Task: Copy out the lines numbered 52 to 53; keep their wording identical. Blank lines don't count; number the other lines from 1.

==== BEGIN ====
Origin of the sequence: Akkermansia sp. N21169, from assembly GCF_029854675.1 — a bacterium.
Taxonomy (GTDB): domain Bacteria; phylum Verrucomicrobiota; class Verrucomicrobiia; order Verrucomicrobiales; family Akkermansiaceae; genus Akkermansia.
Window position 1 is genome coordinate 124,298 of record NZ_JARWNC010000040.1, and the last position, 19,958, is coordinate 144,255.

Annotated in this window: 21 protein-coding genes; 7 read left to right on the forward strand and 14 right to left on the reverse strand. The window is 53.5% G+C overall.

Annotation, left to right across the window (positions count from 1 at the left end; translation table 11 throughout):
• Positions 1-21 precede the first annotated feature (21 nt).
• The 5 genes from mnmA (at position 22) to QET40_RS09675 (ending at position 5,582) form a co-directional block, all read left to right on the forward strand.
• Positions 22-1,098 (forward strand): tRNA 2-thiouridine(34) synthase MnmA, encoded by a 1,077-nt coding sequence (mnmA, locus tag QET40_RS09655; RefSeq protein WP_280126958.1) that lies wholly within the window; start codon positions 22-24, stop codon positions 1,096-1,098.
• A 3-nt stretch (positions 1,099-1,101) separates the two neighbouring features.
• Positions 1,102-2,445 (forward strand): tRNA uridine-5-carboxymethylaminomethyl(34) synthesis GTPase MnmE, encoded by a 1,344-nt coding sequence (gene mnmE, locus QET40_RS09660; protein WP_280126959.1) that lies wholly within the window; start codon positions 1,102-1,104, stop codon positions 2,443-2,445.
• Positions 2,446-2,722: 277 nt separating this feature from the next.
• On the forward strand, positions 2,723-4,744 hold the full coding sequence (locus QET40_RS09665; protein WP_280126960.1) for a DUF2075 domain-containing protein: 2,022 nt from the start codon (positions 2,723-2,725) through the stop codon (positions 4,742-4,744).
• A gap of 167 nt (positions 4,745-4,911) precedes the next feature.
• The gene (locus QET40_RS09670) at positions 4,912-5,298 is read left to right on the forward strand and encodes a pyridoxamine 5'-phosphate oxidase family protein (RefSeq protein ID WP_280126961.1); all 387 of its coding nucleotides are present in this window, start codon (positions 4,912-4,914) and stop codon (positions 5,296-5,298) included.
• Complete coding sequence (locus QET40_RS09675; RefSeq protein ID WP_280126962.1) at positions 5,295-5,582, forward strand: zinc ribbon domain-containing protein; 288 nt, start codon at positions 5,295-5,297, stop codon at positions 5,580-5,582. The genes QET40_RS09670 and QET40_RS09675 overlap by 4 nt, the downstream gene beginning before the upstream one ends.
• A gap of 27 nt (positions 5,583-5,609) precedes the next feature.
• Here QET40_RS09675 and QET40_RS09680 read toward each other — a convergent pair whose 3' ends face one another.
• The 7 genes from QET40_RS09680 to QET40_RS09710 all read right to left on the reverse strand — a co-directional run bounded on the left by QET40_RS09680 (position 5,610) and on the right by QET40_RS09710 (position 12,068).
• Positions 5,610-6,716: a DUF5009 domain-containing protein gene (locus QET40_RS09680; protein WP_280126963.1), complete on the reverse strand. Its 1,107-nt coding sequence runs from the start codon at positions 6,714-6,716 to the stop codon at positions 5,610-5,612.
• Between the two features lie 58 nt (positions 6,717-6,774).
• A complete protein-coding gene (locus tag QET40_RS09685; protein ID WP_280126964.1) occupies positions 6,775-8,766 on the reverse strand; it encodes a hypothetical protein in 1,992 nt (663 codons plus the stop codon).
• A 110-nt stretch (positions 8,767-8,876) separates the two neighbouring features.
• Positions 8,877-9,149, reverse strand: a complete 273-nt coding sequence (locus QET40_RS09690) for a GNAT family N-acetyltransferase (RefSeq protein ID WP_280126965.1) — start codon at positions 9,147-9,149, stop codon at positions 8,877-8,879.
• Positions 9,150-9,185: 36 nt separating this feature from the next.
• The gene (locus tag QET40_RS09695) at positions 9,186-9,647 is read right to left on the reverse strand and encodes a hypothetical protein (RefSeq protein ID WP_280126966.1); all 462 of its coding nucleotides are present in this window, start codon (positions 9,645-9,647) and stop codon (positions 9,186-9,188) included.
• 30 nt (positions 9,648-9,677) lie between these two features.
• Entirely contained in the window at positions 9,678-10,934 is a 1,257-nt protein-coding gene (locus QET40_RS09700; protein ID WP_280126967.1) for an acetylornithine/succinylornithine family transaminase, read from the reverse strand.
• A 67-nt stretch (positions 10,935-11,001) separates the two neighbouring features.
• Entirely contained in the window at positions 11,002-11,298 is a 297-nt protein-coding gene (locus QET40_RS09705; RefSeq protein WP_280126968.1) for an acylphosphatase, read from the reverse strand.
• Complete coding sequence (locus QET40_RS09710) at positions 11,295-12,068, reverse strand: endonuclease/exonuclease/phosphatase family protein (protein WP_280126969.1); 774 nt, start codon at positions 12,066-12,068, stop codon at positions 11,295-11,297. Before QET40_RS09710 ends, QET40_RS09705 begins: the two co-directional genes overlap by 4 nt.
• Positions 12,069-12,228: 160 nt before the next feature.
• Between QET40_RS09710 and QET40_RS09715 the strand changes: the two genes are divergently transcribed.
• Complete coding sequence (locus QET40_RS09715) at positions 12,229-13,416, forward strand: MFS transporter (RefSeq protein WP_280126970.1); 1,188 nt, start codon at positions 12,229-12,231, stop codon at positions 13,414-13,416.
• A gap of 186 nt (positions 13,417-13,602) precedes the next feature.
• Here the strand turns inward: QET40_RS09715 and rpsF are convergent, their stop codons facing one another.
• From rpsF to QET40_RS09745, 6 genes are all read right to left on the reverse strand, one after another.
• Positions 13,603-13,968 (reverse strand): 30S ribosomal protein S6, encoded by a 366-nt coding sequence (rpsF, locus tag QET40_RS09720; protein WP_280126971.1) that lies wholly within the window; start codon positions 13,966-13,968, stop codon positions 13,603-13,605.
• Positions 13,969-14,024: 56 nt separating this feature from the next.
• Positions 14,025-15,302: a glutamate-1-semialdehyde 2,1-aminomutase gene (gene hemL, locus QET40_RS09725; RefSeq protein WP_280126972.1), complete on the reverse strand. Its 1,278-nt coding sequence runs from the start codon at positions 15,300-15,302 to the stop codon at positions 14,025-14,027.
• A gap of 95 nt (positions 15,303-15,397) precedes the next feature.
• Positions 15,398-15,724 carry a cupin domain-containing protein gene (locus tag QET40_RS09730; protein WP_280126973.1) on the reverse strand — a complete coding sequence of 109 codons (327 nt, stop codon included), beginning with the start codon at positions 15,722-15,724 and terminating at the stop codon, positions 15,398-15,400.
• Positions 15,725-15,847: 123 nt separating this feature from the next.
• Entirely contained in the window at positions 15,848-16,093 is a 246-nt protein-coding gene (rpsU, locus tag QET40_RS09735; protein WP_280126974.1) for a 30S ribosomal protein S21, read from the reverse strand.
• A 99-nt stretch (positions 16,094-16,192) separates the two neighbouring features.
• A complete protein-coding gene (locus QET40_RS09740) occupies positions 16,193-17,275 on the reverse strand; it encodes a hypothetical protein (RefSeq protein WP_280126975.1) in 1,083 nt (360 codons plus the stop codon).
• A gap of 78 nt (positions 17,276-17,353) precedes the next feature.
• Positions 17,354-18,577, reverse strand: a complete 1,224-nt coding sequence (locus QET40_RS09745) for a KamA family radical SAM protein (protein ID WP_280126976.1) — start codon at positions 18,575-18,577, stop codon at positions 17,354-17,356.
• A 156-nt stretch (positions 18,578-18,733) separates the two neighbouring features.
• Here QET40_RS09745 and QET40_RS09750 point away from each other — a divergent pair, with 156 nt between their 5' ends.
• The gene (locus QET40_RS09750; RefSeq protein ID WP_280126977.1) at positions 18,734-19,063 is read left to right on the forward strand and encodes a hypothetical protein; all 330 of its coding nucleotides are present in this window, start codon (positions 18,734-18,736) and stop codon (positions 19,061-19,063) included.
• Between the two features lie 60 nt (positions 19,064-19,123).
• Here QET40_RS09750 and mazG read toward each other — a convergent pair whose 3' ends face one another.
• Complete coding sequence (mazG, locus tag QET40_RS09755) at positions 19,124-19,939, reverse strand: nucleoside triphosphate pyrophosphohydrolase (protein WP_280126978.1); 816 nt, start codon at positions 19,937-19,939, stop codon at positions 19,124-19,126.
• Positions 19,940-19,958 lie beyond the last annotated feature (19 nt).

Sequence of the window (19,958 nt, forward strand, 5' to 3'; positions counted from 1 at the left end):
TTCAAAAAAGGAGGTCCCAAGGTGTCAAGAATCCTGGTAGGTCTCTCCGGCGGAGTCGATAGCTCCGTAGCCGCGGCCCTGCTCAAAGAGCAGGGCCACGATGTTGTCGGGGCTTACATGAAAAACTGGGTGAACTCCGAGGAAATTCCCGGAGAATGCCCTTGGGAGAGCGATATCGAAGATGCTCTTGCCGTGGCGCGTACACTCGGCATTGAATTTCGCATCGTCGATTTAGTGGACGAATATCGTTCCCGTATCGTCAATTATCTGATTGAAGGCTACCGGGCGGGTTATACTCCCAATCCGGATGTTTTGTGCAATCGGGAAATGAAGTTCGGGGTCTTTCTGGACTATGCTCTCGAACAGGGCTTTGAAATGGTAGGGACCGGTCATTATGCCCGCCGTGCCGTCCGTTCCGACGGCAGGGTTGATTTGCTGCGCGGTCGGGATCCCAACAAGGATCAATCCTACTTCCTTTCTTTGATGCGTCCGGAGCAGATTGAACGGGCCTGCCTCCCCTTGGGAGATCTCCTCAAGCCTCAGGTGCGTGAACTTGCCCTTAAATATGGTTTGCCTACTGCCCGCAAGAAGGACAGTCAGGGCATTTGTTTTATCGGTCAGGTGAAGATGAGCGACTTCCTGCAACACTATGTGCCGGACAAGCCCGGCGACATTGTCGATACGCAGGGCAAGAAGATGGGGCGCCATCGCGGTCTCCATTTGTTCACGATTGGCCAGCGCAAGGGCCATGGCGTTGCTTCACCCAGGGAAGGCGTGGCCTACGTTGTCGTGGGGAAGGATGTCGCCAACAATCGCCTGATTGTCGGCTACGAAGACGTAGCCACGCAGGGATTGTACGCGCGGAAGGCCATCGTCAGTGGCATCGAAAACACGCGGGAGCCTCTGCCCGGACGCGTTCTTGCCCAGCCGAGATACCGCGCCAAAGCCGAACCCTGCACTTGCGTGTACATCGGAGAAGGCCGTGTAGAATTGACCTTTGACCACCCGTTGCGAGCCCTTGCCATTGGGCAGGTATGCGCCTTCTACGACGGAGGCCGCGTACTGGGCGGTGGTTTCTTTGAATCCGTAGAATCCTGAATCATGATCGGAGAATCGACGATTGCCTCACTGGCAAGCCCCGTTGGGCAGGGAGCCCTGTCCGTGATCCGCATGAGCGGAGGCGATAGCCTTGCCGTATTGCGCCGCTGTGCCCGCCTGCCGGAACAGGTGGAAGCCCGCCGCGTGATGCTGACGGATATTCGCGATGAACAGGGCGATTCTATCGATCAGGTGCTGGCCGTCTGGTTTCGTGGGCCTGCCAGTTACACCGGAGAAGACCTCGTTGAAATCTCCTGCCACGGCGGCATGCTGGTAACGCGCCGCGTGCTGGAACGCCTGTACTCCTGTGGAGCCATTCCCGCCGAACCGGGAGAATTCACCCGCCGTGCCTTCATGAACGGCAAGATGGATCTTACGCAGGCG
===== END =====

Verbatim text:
• Here QET40_RS09750 and mazG read toward each other — a convergent pair whose 3' ends face one another.
• Complete coding sequence (mazG, locus tag QET40_RS09755) at positions 19,124-19,939, reverse strand: nucleoside triphosphate pyrophosphohydrolase (protein WP_280126978.1); 816 nt, start codon at positions 19,937-19,939, stop codon at positions 19,124-19,126.